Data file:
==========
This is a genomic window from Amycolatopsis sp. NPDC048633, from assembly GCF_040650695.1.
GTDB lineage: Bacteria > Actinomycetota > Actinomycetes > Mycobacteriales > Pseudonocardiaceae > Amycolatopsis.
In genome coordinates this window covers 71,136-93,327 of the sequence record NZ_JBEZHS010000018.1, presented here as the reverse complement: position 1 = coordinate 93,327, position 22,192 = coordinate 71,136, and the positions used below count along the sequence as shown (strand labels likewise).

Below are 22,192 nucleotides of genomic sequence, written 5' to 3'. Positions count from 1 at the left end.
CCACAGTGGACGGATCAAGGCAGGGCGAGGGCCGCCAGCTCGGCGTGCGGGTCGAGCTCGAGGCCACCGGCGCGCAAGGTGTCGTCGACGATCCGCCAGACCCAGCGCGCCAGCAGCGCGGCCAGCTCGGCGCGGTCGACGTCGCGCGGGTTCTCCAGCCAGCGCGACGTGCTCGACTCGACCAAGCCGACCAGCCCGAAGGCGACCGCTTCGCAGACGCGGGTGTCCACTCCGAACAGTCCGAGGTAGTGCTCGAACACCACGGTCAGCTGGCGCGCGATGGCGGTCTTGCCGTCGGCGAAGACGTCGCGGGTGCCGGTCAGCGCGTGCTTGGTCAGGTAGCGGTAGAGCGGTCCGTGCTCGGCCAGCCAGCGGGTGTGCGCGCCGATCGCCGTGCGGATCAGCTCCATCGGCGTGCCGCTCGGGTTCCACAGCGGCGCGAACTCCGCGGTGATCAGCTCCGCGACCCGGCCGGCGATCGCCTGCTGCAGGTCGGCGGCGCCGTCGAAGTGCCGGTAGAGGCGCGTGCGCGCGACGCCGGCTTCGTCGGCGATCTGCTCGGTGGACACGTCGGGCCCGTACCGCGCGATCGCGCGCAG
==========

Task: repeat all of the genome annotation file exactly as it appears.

This is a genomic window from Amycolatopsis sp. NPDC048633, from assembly GCF_040650695.1.
GTDB lineage: Bacteria > Actinomycetota > Actinomycetes > Mycobacteriales > Pseudonocardiaceae > Amycolatopsis.
In genome coordinates this window covers 71,136-93,327 of the sequence record NZ_JBEZHS010000018.1, presented here as the reverse complement: position 1 = coordinate 93,327, position 22,192 = coordinate 71,136, and the positions used below count along the sequence as shown (strand labels likewise).

Below are 22,192 nucleotides of genomic sequence, written 5' to 3'. Positions count from 1 at the left end.
CCACAGTGGACGGATCAAGGCAGGGCGAGGGCCGCCAGCTCGGCGTGCGGGTCGAGCTCGAGGCCACCGGCGCGCAAGGTGTCGTCGACGATCCGCCAGACCCAGCGCGCCAGCAGCGCGGCCAGCTCGGCGCGGTCGACGTCGCGCGGGTTCTCCAGCCAGCGCGACGTGCTCGACTCGACCAAGCCGACCAGCCCGAAGGCGACCGCTTCGCAGACGCGGGTGTCCACTCCGAACAGTCCGAGGTAGTGCTCGAACACCACGGTCAGCTGGCGCGCGATGGCGGTCTTGCCGTCGGCGAAGACGTCGCGGGTGCCGGTCAGCGCGTGCTTGGTCAGGTAGCGGTAGAGCGGTCCGTGCTCGGCCAGCCAGCGGGTGTGCGCGCCGATCGCCGTGCGGATCAGCTCCATCGGCGTGCCGCTCGGGTTCCACAGCGGCGCGAACTCCGCGGTGATCAGCTCCGCGACCCGGCCGGCGATCGCCTGCTGCAGGTCGGCGGCGCCGTCGAAGTGCCGGTAGAGGCGCGTGCGCGCGACGCCGGCTTCGTCGGCGATCTGCTCGGTGGACACGTCGGGCCCGTACCGCGCGATCGCGCGCAG